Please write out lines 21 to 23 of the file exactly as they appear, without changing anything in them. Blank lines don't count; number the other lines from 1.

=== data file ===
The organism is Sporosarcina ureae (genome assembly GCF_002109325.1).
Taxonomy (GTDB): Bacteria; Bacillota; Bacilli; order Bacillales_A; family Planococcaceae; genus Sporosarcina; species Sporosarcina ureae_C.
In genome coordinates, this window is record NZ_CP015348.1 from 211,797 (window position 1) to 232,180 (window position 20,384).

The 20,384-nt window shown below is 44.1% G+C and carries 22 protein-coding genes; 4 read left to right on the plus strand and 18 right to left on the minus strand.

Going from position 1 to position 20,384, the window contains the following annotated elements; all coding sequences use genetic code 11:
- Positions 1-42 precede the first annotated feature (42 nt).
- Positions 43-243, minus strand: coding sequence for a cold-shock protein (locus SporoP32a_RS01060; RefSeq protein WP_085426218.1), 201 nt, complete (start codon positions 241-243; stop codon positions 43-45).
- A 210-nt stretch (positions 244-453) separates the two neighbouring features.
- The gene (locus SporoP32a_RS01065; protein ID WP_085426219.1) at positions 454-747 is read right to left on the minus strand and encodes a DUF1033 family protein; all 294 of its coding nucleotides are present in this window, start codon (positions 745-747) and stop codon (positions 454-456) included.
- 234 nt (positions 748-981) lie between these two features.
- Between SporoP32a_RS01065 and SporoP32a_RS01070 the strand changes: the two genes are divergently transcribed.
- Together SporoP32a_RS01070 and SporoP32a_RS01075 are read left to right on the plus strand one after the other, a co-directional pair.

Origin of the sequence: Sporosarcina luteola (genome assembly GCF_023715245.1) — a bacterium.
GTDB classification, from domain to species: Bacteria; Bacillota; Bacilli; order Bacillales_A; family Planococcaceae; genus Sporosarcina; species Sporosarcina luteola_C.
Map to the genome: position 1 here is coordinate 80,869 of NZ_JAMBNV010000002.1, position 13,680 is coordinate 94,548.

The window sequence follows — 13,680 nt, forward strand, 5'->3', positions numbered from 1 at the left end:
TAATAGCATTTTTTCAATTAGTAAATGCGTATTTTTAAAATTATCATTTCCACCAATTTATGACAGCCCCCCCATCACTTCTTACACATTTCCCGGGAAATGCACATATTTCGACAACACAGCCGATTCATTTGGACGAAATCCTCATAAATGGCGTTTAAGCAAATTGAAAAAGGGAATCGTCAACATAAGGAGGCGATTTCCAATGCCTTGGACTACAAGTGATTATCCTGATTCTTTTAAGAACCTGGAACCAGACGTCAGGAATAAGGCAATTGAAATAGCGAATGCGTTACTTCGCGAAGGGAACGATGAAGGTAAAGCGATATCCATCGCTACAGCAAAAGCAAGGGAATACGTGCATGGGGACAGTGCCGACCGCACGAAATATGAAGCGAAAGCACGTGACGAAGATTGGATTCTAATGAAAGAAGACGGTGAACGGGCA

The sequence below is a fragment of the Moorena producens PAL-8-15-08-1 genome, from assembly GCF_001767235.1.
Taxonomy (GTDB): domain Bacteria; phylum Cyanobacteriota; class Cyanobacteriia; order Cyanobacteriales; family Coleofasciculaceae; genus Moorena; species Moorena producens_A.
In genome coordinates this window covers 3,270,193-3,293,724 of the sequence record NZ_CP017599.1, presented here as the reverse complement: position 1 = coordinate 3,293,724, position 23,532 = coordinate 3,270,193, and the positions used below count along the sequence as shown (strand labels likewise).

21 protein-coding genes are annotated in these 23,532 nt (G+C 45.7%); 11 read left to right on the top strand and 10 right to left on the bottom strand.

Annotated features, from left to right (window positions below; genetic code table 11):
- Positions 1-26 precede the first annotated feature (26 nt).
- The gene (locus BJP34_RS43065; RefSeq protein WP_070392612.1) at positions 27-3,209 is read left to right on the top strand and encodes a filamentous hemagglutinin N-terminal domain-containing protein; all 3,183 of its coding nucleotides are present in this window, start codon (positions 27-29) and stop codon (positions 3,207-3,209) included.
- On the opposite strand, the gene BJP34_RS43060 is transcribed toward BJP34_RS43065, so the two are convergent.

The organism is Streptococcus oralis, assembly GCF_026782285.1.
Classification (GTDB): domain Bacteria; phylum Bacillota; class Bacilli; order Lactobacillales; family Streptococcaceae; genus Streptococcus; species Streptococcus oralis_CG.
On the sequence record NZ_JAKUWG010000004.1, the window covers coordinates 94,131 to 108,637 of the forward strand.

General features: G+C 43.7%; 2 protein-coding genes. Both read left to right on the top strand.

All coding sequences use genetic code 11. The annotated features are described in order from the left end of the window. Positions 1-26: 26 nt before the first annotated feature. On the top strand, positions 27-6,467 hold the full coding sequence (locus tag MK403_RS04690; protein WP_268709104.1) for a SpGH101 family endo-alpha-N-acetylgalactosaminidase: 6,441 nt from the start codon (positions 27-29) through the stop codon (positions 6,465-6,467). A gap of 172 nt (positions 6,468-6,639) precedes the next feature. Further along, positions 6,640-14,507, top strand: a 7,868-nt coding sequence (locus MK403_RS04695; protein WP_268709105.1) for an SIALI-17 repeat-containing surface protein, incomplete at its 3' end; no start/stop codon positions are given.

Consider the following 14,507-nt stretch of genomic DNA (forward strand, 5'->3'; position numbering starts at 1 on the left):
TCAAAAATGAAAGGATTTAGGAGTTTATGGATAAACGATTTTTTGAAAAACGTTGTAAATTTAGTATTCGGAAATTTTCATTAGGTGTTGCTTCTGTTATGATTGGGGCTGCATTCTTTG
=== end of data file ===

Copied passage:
21 protein-coding genes are annotated in these 23,532 nt (G+C 45.7%); 11 read left to right on the top strand and 10 right to left on the bottom strand.

Annotated features, from left to right (window positions below; genetic code table 11):
- Positions 1-26 precede the first annotated feature (26 nt).